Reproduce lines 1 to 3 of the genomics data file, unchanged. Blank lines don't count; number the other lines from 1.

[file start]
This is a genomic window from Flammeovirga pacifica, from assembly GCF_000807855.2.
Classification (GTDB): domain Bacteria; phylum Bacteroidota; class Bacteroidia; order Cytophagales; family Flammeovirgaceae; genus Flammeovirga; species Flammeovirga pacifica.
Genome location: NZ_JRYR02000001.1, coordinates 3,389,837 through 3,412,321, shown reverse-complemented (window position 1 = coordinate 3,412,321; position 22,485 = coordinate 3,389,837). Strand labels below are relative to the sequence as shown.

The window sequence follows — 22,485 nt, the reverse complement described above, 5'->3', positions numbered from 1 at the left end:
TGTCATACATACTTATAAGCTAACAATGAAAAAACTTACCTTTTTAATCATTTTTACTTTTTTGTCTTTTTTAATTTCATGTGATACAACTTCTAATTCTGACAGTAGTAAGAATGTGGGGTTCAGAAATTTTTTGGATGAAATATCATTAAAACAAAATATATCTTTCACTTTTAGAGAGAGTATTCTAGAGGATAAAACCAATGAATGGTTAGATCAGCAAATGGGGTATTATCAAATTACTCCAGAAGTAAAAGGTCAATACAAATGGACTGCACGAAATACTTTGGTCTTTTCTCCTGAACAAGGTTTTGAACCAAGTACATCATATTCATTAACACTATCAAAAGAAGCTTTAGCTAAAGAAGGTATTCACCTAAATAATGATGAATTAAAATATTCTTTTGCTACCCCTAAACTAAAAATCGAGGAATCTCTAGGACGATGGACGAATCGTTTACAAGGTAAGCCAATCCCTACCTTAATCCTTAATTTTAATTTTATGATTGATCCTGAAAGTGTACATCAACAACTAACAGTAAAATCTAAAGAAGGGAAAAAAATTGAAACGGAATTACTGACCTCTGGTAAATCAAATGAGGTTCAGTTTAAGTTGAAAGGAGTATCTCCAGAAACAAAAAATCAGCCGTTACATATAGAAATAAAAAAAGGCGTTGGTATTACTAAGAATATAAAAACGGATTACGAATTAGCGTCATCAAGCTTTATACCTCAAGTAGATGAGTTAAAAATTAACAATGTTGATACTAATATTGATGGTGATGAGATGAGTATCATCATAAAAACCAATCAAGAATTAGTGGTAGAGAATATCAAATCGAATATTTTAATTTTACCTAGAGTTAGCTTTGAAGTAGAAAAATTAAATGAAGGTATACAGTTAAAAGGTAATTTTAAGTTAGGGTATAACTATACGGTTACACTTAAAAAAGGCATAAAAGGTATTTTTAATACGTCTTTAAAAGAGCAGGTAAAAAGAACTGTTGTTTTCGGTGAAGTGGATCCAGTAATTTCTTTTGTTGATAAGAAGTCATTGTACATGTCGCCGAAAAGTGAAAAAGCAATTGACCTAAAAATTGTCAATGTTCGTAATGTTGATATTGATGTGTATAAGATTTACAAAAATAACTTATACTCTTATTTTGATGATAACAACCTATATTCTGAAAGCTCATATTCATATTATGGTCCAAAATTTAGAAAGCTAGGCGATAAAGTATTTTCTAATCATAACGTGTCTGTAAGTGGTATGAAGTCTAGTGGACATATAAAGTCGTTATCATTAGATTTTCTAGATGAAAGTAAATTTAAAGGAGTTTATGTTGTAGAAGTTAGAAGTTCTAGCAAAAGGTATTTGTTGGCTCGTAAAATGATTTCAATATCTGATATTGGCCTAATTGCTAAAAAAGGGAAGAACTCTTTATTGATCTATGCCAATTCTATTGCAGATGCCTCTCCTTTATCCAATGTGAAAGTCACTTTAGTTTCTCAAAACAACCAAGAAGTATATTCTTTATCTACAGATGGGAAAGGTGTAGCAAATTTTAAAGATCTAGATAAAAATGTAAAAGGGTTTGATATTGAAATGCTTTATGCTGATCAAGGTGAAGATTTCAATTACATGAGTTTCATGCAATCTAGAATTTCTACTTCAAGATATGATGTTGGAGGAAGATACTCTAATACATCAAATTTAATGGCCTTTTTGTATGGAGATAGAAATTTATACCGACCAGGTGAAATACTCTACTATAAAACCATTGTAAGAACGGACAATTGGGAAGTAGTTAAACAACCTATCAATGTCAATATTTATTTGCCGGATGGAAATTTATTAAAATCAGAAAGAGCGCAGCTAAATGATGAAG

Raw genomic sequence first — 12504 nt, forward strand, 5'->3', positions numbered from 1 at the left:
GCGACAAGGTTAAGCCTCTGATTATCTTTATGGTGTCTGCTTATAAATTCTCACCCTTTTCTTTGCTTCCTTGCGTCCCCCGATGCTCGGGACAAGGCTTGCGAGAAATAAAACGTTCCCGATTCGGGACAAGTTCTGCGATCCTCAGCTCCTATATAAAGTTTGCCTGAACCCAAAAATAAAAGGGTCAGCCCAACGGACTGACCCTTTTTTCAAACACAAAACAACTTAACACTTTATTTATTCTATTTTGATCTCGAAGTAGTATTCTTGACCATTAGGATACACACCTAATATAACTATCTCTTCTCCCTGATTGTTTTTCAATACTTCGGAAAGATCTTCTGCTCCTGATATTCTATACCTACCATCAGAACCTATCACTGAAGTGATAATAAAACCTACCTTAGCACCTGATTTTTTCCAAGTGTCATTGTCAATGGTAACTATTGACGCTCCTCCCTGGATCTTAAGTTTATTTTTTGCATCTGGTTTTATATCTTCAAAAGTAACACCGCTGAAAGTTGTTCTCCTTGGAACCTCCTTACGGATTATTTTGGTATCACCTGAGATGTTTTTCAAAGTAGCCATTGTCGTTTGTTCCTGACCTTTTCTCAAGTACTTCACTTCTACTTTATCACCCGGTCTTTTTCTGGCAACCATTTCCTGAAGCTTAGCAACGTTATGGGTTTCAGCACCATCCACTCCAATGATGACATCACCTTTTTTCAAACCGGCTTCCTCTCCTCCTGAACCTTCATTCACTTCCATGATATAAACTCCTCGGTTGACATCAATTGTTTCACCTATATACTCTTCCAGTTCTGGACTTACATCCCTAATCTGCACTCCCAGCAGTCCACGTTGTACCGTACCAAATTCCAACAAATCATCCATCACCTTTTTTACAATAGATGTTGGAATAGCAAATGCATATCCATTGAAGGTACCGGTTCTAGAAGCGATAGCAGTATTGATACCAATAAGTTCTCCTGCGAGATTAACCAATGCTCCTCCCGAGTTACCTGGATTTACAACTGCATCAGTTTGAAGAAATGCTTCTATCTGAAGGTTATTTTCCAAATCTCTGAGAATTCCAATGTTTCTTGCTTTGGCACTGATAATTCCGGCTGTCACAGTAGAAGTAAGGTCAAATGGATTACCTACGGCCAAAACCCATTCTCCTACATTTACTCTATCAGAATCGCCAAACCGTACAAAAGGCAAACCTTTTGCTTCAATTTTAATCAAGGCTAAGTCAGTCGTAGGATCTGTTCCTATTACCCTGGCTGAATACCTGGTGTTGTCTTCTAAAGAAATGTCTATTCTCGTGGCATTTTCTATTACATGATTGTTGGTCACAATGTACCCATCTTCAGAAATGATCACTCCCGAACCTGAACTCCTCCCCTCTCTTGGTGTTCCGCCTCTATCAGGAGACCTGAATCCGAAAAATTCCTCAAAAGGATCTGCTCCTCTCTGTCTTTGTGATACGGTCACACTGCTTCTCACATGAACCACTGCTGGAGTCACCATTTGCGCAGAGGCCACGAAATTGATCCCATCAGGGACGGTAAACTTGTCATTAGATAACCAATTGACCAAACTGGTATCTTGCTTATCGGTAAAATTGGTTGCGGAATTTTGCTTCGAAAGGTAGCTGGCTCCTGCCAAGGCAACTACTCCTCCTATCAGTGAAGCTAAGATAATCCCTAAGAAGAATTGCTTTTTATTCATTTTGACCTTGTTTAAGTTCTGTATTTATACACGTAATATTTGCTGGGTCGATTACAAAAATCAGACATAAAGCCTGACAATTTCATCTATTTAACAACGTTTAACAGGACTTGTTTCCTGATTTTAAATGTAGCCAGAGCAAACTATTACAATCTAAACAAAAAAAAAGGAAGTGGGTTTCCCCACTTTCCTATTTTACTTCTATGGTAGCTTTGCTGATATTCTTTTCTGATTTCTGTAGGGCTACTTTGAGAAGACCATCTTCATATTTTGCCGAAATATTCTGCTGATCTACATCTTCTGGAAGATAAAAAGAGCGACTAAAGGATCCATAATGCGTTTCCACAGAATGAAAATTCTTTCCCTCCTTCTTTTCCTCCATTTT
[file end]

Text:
This is a genomic window from Flammeovirga pacifica, from assembly GCF_000807855.2.
Classification (GTDB): domain Bacteria; phylum Bacteroidota; class Bacteroidia; order Cytophagales; family Flammeovirgaceae; genus Flammeovirga; species Flammeovirga pacifica.
Genome location: NZ_JRYR02000001.1, coordinates 3,389,837 through 3,412,321, shown reverse-complemented (window position 1 = coordinate 3,412,321; position 22,485 = coordinate 3,389,837). Strand labels below are relative to the sequence as shown.